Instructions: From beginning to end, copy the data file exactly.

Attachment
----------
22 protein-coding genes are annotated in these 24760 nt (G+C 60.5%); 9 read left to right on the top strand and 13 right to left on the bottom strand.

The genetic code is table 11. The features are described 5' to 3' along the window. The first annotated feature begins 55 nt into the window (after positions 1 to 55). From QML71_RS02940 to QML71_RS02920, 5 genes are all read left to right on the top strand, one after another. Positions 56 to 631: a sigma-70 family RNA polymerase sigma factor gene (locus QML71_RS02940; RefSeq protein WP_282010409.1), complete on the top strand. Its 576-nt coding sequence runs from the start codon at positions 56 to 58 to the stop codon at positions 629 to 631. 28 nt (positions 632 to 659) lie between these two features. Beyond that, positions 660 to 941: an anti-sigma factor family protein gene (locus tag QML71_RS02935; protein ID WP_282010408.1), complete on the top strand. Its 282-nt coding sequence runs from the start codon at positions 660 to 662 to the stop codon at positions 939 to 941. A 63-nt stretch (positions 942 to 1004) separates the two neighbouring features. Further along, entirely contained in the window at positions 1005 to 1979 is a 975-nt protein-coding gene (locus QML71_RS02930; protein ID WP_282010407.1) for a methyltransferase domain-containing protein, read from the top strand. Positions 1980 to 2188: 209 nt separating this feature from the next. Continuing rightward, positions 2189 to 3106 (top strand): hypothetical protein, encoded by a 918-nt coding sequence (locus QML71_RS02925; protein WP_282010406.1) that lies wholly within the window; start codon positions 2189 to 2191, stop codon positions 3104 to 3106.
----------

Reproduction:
22 protein-coding genes are annotated in these 24760 nt (G+C 60.5%); 9 read left to right on the top strand and 13 right to left on the bottom strand.

The genetic code is table 11. The features are described 5' to 3' along the window. The first annotated feature begins 55 nt into the window (after positions 1 to 55). From QML71_RS02940 to QML71_RS02920, 5 genes are all read left to right on the top strand, one after another. Positions 56 to 631: a sigma-70 family RNA polymerase sigma factor gene (locus QML71_RS02940; RefSeq protein WP_282010409.1), complete on the top strand. Its 576-nt coding sequence runs from the start codon at positions 56 to 58 to the stop codon at positions 629 to 631. 28 nt (positions 632 to 659) lie between these two features. Beyond that, positions 660 to 941: an anti-sigma factor family protein gene (locus tag QML71_RS02935; protein ID WP_282010408.1), complete on the top strand. Its 282-nt coding sequence runs from the start codon at positions 660 to 662 to the stop codon at positions 939 to 941. A 63-nt stretch (positions 942 to 1004) separates the two neighbouring features. Further along, entirely contained in the window at positions 1005 to 1979 is a 975-nt protein-coding gene (locus QML71_RS02930; protein ID WP_282010407.1) for a methyltransferase domain-containing protein, read from the top strand. Positions 1980 to 2188: 209 nt separating this feature from the next. Continuing rightward, positions 2189 to 3106 (top strand): hypothetical protein, encoded by a 918-nt coding sequence (locus QML71_RS02925; protein WP_282010406.1) that lies wholly within the window; start codon positions 2189 to 2191, stop codon positions 3104 to 3106.